Web Accessibility: A Digital Divide for Disabled People?

  • Alison Adam
  • David Kreps
Conference paper

DOI: 10.1007/0-387-34588-4_15

Part of the IFIP International Federation for Information Processing book series (IFIPAICT, volume 208)
Cite this paper as:
Adam A., Kreps D. (2006) Web Accessibility: A Digital Divide for Disabled People?. In: Trauth E.M., Howcroft D., Butler T., Fitzgerald B., DeGross J.I. (eds) Social Inclusion: Societal and Organizational Implications for Information Systems. IFIP International Federation for Information Processing, vol 208. Springer, Boston, MA


The focus of this paper is Web accessibility for disabled people. Much of the Web remains inaccessible or difficult to access by people across a spectrum of disabilities and this may have serious implications for the potential use of the Web for increasing social inclusion. The topic of disabled Web access is introduced through a consideration of four discourses: digital divide, social construction of disability, legal, and Web accessibility. The lack of dialogue between these permits a passive liberal approach toward disability discrimination to prevail and this political position has become inscribed in widely used automatic software tools resulting in a reinforcement of the view that Web site accessibility approval may, in many cases, be deemed an empty shell.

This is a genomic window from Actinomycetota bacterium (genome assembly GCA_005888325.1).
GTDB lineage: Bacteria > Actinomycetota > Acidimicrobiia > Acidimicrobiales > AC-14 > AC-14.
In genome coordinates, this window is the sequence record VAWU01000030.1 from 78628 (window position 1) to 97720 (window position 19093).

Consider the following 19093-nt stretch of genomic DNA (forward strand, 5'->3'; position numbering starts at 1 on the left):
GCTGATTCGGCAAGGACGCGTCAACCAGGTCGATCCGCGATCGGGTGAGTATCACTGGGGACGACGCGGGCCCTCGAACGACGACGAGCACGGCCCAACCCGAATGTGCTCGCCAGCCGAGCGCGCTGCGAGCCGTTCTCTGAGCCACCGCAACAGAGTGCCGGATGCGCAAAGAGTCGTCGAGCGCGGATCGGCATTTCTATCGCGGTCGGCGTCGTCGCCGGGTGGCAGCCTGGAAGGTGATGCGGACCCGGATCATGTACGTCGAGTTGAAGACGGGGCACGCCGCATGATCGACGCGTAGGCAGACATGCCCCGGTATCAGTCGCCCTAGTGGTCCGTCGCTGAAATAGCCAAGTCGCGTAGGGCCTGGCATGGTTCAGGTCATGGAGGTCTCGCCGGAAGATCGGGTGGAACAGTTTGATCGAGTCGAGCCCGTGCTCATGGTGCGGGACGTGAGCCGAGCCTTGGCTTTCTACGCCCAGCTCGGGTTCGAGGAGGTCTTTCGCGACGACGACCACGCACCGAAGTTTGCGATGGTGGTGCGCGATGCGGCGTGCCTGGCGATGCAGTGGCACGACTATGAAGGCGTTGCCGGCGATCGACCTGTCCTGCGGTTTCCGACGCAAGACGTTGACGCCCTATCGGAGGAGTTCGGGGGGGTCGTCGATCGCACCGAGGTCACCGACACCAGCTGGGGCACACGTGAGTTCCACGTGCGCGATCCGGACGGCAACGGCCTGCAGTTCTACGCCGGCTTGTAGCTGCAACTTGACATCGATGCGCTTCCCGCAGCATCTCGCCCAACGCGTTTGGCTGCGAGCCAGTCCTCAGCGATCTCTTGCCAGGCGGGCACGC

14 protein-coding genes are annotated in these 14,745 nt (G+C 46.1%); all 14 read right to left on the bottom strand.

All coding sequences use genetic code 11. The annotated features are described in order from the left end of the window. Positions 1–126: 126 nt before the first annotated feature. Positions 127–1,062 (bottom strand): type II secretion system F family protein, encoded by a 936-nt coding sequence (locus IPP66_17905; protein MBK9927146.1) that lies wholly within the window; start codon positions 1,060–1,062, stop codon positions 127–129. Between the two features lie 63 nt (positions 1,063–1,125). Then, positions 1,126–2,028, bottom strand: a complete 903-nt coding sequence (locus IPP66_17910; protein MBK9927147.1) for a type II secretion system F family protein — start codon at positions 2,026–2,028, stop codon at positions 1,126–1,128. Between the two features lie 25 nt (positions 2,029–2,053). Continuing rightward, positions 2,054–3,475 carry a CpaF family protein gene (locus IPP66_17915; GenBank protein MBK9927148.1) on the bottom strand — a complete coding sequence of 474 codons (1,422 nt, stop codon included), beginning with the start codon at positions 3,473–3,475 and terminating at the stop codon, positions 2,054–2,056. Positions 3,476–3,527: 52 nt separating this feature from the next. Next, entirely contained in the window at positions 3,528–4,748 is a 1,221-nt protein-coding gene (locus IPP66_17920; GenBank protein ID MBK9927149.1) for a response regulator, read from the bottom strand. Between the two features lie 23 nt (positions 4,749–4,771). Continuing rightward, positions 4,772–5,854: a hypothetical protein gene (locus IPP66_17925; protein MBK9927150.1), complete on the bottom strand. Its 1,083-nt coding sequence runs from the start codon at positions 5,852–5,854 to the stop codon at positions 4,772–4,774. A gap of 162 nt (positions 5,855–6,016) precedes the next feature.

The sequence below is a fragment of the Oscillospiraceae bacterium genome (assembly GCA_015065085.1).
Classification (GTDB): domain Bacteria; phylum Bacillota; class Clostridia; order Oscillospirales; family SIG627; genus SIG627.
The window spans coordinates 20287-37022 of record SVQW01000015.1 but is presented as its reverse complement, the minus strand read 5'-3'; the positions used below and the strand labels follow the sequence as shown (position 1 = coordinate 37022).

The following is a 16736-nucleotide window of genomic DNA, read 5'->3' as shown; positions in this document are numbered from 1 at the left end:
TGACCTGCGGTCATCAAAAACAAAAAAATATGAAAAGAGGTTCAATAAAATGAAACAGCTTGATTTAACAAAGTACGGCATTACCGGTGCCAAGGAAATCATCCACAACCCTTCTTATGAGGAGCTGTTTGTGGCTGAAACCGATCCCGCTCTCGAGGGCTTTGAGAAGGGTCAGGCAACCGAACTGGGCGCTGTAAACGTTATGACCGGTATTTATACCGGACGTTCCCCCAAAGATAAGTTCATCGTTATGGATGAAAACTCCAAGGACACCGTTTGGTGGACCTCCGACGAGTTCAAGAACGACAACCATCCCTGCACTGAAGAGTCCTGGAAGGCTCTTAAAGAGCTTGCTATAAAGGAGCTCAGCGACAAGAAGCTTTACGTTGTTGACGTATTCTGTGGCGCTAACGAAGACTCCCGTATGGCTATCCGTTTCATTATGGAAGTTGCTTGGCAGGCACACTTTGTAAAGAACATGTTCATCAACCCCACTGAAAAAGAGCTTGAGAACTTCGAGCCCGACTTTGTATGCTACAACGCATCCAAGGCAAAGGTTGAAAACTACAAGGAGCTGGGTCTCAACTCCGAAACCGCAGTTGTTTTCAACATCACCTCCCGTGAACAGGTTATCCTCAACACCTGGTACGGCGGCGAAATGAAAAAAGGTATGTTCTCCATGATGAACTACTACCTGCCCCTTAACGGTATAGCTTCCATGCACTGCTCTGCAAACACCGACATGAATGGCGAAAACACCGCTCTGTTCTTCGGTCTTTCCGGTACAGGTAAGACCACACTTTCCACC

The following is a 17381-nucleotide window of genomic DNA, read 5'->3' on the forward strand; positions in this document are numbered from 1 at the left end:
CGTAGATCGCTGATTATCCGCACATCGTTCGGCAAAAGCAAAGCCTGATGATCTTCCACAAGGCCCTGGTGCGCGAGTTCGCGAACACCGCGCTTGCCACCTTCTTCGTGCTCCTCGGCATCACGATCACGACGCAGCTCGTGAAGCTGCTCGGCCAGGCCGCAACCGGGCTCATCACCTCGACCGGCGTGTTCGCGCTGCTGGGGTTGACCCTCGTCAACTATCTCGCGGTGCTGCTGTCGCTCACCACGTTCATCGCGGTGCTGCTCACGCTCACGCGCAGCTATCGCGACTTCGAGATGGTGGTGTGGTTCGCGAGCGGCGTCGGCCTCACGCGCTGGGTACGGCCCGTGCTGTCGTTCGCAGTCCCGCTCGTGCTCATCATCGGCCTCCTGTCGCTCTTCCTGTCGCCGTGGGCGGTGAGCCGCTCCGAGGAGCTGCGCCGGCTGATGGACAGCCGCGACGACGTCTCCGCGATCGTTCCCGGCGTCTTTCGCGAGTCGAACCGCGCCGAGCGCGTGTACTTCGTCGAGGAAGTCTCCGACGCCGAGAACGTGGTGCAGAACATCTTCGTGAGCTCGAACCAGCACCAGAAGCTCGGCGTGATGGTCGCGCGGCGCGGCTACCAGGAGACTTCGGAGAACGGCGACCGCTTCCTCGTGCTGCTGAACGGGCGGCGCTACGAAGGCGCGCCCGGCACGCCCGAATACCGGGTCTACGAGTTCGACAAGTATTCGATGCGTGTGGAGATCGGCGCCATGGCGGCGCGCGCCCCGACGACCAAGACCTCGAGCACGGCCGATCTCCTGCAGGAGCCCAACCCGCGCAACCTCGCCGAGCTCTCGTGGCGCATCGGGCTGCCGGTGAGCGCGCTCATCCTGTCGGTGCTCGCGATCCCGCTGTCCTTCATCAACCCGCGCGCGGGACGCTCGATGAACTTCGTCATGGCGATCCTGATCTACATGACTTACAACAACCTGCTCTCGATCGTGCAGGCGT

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Copyright information

© International Federation for Information Processing 2006

Authors and Affiliations

  • Alison Adam
    • 1
  • David Kreps
    • 1
  1. 1.University of SalfordSalfordUK

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